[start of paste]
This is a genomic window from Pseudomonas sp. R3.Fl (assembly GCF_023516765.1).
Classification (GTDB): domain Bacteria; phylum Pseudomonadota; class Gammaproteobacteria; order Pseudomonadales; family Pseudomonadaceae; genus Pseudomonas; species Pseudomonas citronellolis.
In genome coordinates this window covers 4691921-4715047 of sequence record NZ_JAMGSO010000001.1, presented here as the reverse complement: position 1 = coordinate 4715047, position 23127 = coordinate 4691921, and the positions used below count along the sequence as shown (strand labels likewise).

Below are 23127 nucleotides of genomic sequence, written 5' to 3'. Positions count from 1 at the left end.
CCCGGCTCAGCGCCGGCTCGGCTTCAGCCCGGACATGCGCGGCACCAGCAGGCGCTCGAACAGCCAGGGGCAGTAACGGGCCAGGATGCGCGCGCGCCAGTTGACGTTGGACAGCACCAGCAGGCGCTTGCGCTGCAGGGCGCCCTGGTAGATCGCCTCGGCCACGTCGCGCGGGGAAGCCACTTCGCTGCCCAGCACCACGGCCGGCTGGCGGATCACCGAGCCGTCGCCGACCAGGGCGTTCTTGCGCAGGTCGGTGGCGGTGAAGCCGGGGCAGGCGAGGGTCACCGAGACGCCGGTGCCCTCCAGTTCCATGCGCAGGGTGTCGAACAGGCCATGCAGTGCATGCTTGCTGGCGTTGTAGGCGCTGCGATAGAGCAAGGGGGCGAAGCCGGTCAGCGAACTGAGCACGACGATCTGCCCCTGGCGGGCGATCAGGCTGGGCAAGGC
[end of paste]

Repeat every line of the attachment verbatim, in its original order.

This is a genomic window from Pseudomonas sp. R3.Fl (assembly GCF_023516765.1).
Classification (GTDB): domain Bacteria; phylum Pseudomonadota; class Gammaproteobacteria; order Pseudomonadales; family Pseudomonadaceae; genus Pseudomonas; species Pseudomonas citronellolis.
In genome coordinates this window covers 4691921-4715047 of sequence record NZ_JAMGSO010000001.1, presented here as the reverse complement: position 1 = coordinate 4715047, position 23127 = coordinate 4691921, and the positions used below count along the sequence as shown (strand labels likewise).

Below are 23127 nucleotides of genomic sequence, written 5' to 3'. Positions count from 1 at the left end.
CCCGGCTCAGCGCCGGCTCGGCTTCAGCCCGGACATGCGCGGCACCAGCAGGCGCTCGAACAGCCAGGGGCAGTAACGGGCCAGGATGCGCGCGCGCCAGTTGACGTTGGACAGCACCAGCAGGCGCTTGCGCTGCAGGGCGCCCTGGTAGATCGCCTCGGCCACGTCGCGCGGGGAAGCCACTTCGCTGCCCAGCACCACGGCCGGCTGGCGGATCACCGAGCCGTCGCCGACCAGGGCGTTCTTGCGCAGGTCGGTGGCGGTGAAGCCGGGGCAGGCGAGGGTCACCGAGACGCCGGTGCCCTCCAGTTCCATGCGCAGGGTGTCGAACAGGCCATGCAGTGCATGCTTGCTGGCGTTGTAGGCGCTGCGATAGAGCAAGGGGGCGAAGCCGGTCAGCGAACTGAGCACGACGATCTGCCCCTGGCGGGCGATCAGGCTGGGCAAGGC